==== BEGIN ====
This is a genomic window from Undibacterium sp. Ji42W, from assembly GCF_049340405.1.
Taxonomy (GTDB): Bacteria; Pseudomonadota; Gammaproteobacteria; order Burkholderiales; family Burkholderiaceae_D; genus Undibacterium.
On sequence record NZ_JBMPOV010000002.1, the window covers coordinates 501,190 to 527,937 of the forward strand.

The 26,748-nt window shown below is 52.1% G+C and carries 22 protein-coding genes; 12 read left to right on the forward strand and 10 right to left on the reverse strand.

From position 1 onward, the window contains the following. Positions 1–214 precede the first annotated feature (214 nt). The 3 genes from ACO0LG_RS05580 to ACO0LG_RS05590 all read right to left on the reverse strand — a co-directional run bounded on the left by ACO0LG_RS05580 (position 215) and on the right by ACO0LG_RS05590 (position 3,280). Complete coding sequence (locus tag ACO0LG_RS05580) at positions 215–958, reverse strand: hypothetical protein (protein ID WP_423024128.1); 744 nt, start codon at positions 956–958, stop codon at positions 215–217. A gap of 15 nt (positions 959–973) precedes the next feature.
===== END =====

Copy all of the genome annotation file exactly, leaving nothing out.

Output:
This is a genomic window from Undibacterium sp. Ji42W, from assembly GCF_049340405.1.
Taxonomy (GTDB): Bacteria; Pseudomonadota; Gammaproteobacteria; order Burkholderiales; family Burkholderiaceae_D; genus Undibacterium.
On sequence record NZ_JBMPOV010000002.1, the window covers coordinates 501,190 to 527,937 of the forward strand.

The 26,748-nt window shown below is 52.1% G+C and carries 22 protein-coding genes; 12 read left to right on the forward strand and 10 right to left on the reverse strand.

From position 1 onward, the window contains the following. Positions 1–214 precede the first annotated feature (214 nt). The 3 genes from ACO0LG_RS05580 to ACO0LG_RS05590 all read right to left on the reverse strand — a co-directional run bounded on the left by ACO0LG_RS05580 (position 215) and on the right by ACO0LG_RS05590 (position 3,280). Complete coding sequence (locus tag ACO0LG_RS05580) at positions 215–958, reverse strand: hypothetical protein (protein ID WP_423024128.1); 744 nt, start codon at positions 956–958, stop codon at positions 215–217. A gap of 15 nt (positions 959–973) precedes the next feature.